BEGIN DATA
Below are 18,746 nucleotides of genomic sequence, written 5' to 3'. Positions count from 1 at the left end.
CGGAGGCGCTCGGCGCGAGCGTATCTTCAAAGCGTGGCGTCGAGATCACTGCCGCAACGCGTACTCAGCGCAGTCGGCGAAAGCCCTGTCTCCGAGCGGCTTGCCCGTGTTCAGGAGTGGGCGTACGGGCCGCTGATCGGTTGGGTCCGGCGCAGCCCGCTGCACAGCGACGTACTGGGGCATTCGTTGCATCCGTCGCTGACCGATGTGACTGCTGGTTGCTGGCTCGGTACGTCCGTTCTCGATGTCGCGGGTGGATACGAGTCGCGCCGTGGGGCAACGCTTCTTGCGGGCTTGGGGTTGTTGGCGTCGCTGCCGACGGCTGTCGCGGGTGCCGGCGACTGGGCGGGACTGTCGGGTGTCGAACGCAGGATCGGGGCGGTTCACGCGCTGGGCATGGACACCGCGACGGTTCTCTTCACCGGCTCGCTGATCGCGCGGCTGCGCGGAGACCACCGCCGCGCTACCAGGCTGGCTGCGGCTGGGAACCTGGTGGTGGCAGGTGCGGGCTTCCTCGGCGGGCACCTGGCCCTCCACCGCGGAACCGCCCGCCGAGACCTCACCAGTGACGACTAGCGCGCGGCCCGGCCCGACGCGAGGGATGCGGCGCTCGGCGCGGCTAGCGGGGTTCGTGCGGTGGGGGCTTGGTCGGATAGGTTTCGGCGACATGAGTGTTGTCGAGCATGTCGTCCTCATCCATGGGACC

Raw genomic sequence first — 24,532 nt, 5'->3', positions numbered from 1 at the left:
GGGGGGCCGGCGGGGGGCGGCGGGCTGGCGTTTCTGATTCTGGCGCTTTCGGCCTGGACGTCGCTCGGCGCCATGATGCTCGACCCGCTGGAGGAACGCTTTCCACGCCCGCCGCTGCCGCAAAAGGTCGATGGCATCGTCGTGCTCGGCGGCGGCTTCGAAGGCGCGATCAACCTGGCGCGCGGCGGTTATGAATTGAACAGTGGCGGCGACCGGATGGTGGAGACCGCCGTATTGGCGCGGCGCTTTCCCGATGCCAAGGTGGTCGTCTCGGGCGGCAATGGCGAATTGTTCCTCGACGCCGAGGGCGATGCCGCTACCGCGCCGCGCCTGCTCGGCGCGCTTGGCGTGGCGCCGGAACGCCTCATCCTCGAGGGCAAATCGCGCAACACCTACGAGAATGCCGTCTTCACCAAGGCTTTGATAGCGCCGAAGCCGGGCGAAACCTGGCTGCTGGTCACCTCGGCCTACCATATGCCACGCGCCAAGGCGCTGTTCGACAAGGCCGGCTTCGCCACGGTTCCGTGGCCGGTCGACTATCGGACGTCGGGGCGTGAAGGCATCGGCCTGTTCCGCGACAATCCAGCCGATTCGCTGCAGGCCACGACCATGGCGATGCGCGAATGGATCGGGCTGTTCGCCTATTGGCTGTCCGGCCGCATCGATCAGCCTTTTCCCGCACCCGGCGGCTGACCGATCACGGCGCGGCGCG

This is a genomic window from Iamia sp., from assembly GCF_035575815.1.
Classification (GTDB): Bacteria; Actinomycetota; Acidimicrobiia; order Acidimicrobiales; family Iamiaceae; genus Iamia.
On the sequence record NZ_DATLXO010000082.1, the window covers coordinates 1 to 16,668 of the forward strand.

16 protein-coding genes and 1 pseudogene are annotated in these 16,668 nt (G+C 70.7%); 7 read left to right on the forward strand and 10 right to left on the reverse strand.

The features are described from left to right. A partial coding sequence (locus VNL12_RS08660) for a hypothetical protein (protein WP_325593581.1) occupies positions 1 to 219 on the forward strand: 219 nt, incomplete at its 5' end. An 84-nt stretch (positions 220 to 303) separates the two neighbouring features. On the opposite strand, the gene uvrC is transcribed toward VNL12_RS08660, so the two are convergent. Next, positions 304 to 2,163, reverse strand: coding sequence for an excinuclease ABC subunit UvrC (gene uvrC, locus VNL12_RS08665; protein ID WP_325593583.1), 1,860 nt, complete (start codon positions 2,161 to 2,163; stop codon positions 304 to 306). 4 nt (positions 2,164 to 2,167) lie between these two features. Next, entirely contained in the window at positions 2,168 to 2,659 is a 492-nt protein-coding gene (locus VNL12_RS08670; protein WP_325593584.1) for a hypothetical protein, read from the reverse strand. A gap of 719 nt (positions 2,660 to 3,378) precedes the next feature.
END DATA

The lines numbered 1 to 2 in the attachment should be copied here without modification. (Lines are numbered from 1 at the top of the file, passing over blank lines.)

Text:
Below are 18,746 nucleotides of genomic sequence, written 5' to 3'. Positions count from 1 at the left end.
CGGAGGCGCTCGGCGCGAGCGTATCTTCAAAGCGTGGCGTCGAGATCACTGCCGCAACGCGTACTCAGCGCAGTCGGCGAAAGCCCTGTCTCCGAGCGGCTTGCCCGTGTTCAGGAGTGGGCGTACGGGCCGCTGATCGGTTGGGTCCGGCGCAGCCCGCTGCACAGCGACGTACTGGGGCATTCGTTGCATCCGTCGCTGACCGATGTGACTGCTGGTTGCTGGCTCGGTACGTCCGTTCTCGATGTCGCGGGTGGATACGAGTCGCGCCGTGGGGCAACGCTTCTTGCGGGCTTGGGGTTGTTGGCGTCGCTGCCGACGGCTGTCGCGGGTGCCGGCGACTGGGCGGGACTGTCGGGTGTCGAACGCAGGATCGGGGCGGTTCACGCGCTGGGCATGGACACCGCGACGGTTCTCTTCACCGGCTCGCTGATCGCGCGGCTGCGCGGAGACCACCGCCGCGCTACCAGGCTGGCTGCGGCTGGGAACCTGGTGGTGGCAGGTGCGGGCTTCCTCGGCGGGCACCTGGCCCTCCACCGCGGAACCGCCCGCCGAGACCTCACCAGTGACGACTAGCGCGCGGCCCGGCCCGACGCGAGGGATGCGGCGCTCGGCGCGGCTAGCGGGGTTCGTGCGGTGGGGGCTTGGTCGGATAGGTTTCGGCGACATGAGTGTTGTCGAGCATGTCGTCCTCATCCATGGGACC